• SSH_FINGERPRINT is the SSH Fingerprint of the user key used for pushing the updated Docker tag to GitHub.

Note: To locate the *SSH_FINGERPRINT*, go to Project Settings and select SSH Keys from the sidebar. Scroll down to the User Key section, then copy the key. This key is displayed only after you click the Authorize with GitHub button.

With these variables in place, you can rerun the workflow. However instead of starting from the beginning , feel free to restart from where the workflow failed.

Deploy app to AKS

This time, the entire process runs without any errors and your build status is set to Success.

Accessing the application on AKS

With your application deployed successfully, you can now interact with the application hosted on the AKS cluster. To do that though, you will need the external IP of your AKS cluster. Run the following commands to get the external IP of your cluster.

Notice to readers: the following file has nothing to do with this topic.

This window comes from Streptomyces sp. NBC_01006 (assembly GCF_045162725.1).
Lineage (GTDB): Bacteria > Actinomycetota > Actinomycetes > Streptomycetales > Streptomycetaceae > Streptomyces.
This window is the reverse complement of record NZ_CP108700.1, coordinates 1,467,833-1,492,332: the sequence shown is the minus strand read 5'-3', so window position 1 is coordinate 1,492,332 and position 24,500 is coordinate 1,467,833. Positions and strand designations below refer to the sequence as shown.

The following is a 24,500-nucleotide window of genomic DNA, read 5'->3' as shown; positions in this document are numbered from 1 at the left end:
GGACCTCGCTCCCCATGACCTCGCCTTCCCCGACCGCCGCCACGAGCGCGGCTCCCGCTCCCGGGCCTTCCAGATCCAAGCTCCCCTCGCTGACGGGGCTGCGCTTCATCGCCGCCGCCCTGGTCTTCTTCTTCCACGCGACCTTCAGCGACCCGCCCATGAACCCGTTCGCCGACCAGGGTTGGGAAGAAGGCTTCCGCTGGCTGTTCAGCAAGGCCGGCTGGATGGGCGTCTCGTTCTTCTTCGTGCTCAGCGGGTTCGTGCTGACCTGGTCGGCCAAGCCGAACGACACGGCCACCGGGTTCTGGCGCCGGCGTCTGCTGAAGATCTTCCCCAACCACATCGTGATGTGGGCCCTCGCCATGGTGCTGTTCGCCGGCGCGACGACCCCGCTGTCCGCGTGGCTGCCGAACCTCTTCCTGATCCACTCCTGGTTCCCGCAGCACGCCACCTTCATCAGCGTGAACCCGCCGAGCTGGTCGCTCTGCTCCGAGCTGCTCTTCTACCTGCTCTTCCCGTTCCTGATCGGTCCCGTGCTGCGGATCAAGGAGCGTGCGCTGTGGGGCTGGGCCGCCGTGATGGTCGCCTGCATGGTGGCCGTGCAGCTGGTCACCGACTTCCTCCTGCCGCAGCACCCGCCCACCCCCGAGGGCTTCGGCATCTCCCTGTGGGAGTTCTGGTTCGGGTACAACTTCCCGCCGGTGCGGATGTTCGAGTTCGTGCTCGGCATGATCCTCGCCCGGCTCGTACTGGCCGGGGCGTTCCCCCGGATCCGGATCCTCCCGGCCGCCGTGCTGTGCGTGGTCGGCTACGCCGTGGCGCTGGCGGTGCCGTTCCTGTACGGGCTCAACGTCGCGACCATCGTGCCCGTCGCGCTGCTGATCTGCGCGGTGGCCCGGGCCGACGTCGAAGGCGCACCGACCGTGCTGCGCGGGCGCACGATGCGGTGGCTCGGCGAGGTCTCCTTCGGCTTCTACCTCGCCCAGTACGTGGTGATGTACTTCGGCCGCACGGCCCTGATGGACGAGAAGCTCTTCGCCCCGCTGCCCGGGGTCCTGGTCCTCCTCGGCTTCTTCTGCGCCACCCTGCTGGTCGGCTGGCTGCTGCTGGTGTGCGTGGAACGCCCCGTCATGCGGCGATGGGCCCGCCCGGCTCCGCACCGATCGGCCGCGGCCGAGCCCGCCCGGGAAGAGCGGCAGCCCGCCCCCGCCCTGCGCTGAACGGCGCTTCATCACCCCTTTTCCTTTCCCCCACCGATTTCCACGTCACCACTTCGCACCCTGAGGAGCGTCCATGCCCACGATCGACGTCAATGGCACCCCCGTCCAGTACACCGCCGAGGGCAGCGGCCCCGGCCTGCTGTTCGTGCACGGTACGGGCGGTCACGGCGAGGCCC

az aks get-credentials --resource-group AzureRG --name DotnetCluster

kubectl get all --namespace dotnetapi

Deploy app to AKS

To access your API, navigate to http://<EXTERNAL_IP>/api/weather in your browser.


There you have it, you have successfully built a pipeline for a .NET project using the Azure Container Registry (ACR) and Azure Kubernetes Service (AKS). In this article, you learned how to create a service principal for your Azure account via the Azure CLI, create an AKS cluster, and update that cluster via a CircleCI pipeline. This makes a more reliable deployment process — one that can even run at the dreaded Friday hour.

The entire project, complete with CircleCI configuration and Kubernetes manifest, is available on GitHub

Oluyemi is a tech enthusiast with a background in Telecommunication Engineering. With a keen interest in solving day-to-day problems encountered by users, he ventured into programming and has since directed his problem solving skills at building software for both web and mobile. A full stack software engineer with a passion for sharing knowledge, Oluyemi has published a good number of technical articles and blog posts on several blogs around the world. Being tech savvy, his hobbies include trying out new programming languages and frameworks.